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Chalk Paint® decorative paint by Annie Sloan is a good choice for painting kitchen cabinets that are made of wood or finished with melamine or laminate. When keeping the steps simple prep, paint, wax, and cure Chalk Paint® produces a quality finish that you will enjoy for years to come.

Practice your finish first on a small piece of furniture to ensure that you are comfortable with your technique.

Remember that hand-painted cabinet finishes do not have to be perfect. Chalk Paint® is meant to give character and interest to cabinetry rather than a perfectly smooth “factory-like” finish.

The simplest way to paint your cabinets is to paint them in place. Chalk Paint® does an excellent job on the actual cabinets and it can also be used to paint the hardware. If you decide to remove the doors and drawer facings for painting, make a simple schematic drawing, assigning a unique identifying number to each door and drawer location and marking each component accordingly to ensure that every piece gets returned to its original position.

Good preparation and a clean surface are critical to a successful finish. With Chalk Paint®, preparing your cabinets is easy. Most times just a good cleaning will do, but there will be times when an extra step or two may be required.

Use the following information to guide you in preparing your cabinets:

  • Ensure that the cabinets are clean and free of surface debris. Use a safe-to-use biodegradable cleaner and warm water and scrub the surface with a soft abrasive pad. Use a soft brush to work into any open grain. Rinse thoroughly with warm water and leave to dry completely.
  • Smooth any layers of thick uneven paint or varnish with medium (#120 – #150) grit sandpaper. Use fine (#220) grit sandpaper to smooth any rough spots or edges.
  • Fill any holes with wood filler or spackling; let dry and sand smooth. Seal any repairs, including areas that may have been touched up with a stain pen, with clear shellac.
  • Seal any knotholes or open wood grain with clear shellac to block tannins from bleeding up through your new paint layers.
  • Sand melamine or laminate cabinets thoroughly with medium (#120 – #150) or fine (#220) grit sandpaper to break the surface tension. Do not skip this very critical step. Follow up by applying one very thin coat of Chalk Paint® (diluted with approximately 10% – 15% water to help achieve a thin coating) and leave to dry for 48 hours.

Paints of any kind do not bond to a thermofoil finish. Often used for making kitchen cabinet doors and drawer facings, this commonly available synthetic material is a thin, tight, heat-sealed plastic wrap used to mold over an MDF substrate. Thermofoil can be a solid color or imitation wood grain and is available in a range of textures and sheens, the most popular choice being solid white with a matte sheen. A thermofoil finish should never be painted. However, on older one-piece styles the thermofoil finish can be removed for painting purposes. Heat it first with a hair dryer, and then, starting on one edge, slowly lift or pull the thermofoil finish away, exposing the underlying engineered core. Then follow the preparation steps above.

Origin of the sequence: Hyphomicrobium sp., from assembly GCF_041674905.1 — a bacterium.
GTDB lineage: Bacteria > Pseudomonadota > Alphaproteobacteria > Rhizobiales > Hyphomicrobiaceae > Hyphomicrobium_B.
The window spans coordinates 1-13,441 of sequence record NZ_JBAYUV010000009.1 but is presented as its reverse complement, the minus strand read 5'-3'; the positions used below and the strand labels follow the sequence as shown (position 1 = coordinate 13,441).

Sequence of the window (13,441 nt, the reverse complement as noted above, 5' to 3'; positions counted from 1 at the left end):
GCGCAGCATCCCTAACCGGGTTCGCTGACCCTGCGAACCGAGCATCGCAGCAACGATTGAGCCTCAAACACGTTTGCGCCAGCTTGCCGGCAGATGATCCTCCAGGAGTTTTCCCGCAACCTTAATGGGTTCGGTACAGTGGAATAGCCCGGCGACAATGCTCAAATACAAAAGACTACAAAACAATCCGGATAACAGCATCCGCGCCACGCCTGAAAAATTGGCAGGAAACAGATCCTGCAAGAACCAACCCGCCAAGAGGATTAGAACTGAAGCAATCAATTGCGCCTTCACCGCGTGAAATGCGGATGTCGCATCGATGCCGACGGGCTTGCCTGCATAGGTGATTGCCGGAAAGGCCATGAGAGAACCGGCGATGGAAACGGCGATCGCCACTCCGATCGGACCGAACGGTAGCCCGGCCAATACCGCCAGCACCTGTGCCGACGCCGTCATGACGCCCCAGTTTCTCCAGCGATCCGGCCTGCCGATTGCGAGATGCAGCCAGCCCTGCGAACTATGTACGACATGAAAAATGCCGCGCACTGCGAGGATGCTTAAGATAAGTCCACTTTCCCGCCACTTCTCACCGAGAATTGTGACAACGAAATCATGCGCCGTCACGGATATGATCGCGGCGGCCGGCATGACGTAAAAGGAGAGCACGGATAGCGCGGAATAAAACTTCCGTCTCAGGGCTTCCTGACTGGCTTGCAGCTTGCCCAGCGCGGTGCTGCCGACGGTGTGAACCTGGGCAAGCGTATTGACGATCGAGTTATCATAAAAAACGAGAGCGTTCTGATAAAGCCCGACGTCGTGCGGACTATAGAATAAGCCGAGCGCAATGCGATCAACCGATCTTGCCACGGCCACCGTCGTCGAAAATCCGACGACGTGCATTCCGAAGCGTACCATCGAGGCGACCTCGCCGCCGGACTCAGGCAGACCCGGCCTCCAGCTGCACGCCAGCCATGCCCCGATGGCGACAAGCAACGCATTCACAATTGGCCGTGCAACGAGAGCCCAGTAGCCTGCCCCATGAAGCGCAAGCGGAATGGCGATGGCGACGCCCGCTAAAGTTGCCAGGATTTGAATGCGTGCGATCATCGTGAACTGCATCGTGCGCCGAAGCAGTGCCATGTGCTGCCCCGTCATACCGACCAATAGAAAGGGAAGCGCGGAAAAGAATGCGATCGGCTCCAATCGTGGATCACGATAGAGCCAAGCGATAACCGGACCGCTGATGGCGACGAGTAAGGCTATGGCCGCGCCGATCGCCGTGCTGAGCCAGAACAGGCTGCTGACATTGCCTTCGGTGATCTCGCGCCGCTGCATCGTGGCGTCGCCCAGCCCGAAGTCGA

Apply enough coats of Chalk Paint® for good coverage. Allow each coat to dry completely before applying the next. After each coat is dry, inspect the surface for any loose bristles stuck in the paint or any unsightly accumulation of paint along edges and in corners. Remove these imperfections with fine (#220) grit sandpaper and then apply another coat of paint.

When painting a traditional 5-piece cabinet door, begin by painting the center panel. Then paint the outer rails and stiles, starting on the outside edge and working your way in towards the center panel to avoid a heavy build up of paint on inside edges and corners.

Seal your newly painted cabinets with two or three coats of Clear Chalk Paint® Wax for protection and a beautiful mellow look. The wax is easy to apply and makes a good bond to the paint for durability.

Allow your new finish to cure. After you have applied Chalk Paint® Wax, you’ll find that it will become dry to the touch very quickly. At this stage, it is still what you might call “soft.” It will start to harden as the solvents in the wax evaporate. This hardening process is known as “curing.” Curing can take between 5 and 21 days. Be patient! You can use your newly finished cabinets during the curing process but treat them with care. Wipe up spills immediately and avoid scratchy objects, excess steam and moisture, and harsh cleaners and abrasive pads.

Cabinets painted with Chalk Paint® and finished with Chalk Paint® Wax are easily maintained by wiping the surface with a soft cloth and mild soap and water to clean. Any scratches, stains, or watermarks can be quickly and easily fixed with just a bit of wax rubbed into the marked area. Refresh your finish every now and again with a light application of wax if needed.